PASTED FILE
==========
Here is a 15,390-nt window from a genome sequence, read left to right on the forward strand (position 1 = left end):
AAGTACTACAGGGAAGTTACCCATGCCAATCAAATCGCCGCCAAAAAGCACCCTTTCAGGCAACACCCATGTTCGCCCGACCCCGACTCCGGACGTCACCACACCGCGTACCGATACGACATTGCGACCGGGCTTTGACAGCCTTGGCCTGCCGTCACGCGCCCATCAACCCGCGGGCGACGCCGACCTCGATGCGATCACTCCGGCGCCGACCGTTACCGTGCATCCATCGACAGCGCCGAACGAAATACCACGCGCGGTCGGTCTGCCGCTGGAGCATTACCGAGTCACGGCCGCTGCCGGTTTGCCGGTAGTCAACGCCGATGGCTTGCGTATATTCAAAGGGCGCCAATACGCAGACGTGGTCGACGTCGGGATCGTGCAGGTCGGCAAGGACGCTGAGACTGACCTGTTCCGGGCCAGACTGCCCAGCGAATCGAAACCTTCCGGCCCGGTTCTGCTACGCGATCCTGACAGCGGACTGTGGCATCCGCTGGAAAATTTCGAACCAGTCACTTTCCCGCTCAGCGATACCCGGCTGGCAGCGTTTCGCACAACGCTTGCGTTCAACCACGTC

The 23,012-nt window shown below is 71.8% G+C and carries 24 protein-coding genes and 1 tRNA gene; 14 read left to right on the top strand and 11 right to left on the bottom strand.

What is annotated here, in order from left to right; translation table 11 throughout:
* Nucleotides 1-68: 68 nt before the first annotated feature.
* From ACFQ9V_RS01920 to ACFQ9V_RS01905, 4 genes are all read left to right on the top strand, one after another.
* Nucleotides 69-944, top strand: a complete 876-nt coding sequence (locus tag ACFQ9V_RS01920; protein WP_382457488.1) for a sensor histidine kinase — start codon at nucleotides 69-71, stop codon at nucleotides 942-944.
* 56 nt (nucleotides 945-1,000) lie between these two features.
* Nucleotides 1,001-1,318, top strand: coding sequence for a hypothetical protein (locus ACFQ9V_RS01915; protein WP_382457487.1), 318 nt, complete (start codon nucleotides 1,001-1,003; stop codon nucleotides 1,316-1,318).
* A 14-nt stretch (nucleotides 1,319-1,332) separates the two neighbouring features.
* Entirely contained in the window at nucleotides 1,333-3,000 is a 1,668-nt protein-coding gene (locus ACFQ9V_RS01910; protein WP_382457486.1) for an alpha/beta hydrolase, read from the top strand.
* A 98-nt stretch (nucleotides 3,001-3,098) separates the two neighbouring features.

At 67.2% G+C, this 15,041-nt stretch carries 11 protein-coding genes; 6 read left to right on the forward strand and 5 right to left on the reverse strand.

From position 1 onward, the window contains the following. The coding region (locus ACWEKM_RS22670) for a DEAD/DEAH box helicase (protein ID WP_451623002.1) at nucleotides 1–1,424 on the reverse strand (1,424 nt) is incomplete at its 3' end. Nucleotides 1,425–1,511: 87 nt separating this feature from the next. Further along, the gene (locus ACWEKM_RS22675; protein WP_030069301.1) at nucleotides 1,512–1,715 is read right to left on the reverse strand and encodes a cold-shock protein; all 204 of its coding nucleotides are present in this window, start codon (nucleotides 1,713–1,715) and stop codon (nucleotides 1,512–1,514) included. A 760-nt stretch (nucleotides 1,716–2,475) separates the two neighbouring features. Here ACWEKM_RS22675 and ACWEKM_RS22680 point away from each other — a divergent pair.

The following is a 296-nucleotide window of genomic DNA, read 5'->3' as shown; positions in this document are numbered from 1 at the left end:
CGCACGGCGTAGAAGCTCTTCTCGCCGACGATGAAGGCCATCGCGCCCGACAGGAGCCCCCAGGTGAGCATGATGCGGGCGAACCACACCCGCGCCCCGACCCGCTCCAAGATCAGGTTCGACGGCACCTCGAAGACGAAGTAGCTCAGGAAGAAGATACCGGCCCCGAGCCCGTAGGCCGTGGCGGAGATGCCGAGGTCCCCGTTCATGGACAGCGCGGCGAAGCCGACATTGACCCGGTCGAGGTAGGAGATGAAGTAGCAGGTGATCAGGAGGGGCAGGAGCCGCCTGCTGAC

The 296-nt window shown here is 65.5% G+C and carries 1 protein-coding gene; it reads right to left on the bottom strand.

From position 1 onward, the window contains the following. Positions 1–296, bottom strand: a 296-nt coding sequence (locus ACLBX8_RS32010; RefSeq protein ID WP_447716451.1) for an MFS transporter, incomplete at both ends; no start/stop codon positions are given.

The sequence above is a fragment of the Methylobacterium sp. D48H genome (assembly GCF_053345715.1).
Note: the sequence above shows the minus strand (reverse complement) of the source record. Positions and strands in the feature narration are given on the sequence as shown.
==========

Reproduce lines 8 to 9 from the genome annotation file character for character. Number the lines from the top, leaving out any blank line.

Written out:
* 56 nt (nucleotides 945-1,000) lie between these two features.
* Nucleotides 1,001-1,318, top strand: coding sequence for a hypothetical protein (locus ACFQ9V_RS01915; protein WP_382457487.1), 318 nt, complete (start codon nucleotides 1,001-1,003; stop codon nucleotides 1,316-1,318).